After visiting the monastery with a huge wheel of life we reached Olive Restaurant run by this friendly guy called Tsering (his brother is Tsering and his neighbour is also Tsering, we call him Tom). We had three massive bowl full of momos - pork, chicken and vegetables. The tables were laid out under a small shelter outside the restaurant and it was Tibetan poetry. I heard a voice and ordered a Thugpa - a soup style noodles with vegetables and chicken. As I relished it I understood the basic axiom of existence - me, monks, rain, thugpa, bliss.

That is the best meal I had after curries that resembled dead terns in Greenpeace videos! Thank you Tsering!

Nonsense poetry in T9 English

Oven fresh minds are hard to find,
Even leavened bread is a pain to find,
Yo cloven head diner
Wish for a bread like mind,
For oven even leavened mind is thine.

Wednesday, September 21, 2005

Pronounced grains of a gratifying breakfast

I am a sucker for a good breakfast. I can pretty much miss any other meal of the day. Sir, but surely not my breakfast. In one such endeavour to discover the perfect morning meal I found enlightenment next to a strange store that sells womens undergarments and thermal for the traditional South Indian H1B heading to some redneck country. We are talking Bangalore and this is on Indiranagar's CMH Road.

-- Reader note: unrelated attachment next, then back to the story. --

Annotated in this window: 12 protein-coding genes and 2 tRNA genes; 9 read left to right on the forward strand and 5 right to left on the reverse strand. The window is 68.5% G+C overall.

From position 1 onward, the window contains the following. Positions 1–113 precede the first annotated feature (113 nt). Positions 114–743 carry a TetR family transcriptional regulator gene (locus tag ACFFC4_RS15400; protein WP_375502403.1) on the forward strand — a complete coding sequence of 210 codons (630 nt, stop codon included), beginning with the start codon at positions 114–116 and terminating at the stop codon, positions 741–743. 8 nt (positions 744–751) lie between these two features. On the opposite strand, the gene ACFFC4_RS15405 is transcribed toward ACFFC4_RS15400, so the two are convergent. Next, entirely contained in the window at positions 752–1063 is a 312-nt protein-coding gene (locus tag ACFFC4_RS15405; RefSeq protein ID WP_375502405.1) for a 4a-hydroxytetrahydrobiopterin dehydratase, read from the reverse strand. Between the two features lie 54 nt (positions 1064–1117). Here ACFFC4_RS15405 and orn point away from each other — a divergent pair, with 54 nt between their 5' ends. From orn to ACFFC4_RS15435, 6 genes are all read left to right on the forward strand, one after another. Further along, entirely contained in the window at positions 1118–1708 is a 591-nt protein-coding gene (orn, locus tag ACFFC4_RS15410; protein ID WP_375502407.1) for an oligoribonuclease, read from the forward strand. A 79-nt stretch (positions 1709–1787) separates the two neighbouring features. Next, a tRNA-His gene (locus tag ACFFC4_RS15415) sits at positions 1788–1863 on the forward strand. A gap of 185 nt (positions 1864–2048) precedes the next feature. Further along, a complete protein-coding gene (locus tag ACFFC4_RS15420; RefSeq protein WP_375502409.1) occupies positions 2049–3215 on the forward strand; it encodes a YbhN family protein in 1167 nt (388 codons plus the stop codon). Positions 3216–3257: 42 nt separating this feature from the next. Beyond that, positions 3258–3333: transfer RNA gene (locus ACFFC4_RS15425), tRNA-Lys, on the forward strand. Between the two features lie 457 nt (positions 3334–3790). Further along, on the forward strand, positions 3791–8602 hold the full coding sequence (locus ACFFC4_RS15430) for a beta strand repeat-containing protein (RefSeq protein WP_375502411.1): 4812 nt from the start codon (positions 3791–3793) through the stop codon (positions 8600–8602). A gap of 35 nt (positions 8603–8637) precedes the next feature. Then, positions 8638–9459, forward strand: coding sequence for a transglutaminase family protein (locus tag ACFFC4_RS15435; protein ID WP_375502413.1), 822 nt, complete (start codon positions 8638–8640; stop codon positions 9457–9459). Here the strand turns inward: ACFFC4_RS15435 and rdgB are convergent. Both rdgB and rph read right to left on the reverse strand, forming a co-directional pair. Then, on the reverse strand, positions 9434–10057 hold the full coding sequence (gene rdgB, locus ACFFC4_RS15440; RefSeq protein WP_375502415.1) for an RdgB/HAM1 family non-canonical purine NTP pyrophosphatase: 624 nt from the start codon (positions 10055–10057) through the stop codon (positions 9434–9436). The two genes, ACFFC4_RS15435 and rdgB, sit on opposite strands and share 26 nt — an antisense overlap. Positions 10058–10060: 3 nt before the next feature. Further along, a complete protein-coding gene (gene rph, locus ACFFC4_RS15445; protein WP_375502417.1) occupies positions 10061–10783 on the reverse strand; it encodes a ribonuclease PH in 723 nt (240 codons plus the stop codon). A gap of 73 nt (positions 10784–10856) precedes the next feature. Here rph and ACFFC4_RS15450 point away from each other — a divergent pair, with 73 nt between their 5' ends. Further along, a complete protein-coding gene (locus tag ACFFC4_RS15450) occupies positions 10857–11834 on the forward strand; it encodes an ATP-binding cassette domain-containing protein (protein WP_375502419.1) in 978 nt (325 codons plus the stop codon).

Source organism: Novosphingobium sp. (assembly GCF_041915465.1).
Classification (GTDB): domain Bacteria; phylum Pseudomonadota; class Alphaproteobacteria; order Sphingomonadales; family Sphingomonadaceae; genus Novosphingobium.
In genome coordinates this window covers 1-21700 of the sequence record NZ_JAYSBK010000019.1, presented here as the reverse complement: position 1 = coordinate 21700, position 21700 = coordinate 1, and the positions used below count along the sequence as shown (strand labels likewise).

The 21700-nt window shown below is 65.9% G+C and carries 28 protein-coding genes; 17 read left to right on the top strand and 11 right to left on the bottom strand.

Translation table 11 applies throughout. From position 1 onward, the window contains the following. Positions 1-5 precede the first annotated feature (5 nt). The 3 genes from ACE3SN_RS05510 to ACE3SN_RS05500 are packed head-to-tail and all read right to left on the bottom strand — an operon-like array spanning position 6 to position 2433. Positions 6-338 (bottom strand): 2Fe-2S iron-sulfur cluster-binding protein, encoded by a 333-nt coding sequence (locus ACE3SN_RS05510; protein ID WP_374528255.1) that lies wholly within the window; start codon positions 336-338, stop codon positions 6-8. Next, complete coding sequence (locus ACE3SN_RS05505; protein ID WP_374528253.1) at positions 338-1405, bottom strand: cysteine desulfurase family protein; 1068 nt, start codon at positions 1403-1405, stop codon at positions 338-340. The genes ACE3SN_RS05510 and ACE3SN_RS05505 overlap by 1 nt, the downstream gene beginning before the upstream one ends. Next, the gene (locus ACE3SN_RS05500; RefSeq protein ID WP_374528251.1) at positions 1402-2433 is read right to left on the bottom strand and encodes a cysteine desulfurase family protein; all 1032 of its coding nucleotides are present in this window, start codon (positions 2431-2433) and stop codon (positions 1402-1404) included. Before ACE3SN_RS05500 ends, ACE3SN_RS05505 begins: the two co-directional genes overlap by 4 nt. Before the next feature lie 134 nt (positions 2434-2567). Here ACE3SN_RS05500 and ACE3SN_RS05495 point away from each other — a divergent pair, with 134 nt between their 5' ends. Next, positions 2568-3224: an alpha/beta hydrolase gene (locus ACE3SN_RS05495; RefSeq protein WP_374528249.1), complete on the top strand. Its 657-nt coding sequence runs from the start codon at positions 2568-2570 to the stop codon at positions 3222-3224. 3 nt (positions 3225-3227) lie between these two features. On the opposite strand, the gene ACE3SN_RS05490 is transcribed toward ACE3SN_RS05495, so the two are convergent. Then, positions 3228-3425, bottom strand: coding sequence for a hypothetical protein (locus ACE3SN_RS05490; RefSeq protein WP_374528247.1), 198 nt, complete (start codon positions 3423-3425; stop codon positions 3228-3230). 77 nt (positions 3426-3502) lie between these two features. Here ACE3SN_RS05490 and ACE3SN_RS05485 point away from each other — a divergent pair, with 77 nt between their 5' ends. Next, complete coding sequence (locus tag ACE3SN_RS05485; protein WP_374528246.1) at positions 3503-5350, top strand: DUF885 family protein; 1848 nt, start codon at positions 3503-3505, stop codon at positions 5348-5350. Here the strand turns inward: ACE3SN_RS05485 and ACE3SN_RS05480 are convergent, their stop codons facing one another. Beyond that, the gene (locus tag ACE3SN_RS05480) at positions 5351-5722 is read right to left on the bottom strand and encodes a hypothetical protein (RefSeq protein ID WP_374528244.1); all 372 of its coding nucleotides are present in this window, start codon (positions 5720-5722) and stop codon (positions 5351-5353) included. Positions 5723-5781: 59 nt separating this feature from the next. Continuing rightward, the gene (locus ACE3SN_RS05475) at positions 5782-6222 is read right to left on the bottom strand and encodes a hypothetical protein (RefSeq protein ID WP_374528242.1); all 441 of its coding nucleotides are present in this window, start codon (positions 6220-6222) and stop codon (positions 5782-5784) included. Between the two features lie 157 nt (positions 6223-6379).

Suswad is a easily miss-able car garage converted onto a polite clean 'standing-joint' as they are known in this part of the country. Suswad Idli Bazaar serves the best upma that I have ever eaten. Upma is a strange dish. With a slight lack of attention it could end up resembling post office glue (probably tastes like that too). A good upma should have pronounced grains of rava well lubricated with a perfect mix of moistness. On the other hand you can make upma with pronounced grains that is dry as flaked thermocol (this is the kind of stuff that is served in malayalee homes and they mix it with coffee and eat! YES COFFEE! Is there a place where we can complain about this? In triplicate?). The Suswad upma is the right blend and is completely delectable.

I am not a great fan of beans and carrot pieces in my upma. I love my upma uninterrupted. However the Suswad upma is sparsely interjected with discreet pieces of vegetables that I have learnt to enjoy. If and when you are walking on CMH Road to buy thermals or find H1Bs stop over at this place and you will know what I mean. Down this with a coffee and DO NOT MIX IT FOR GODSAKE!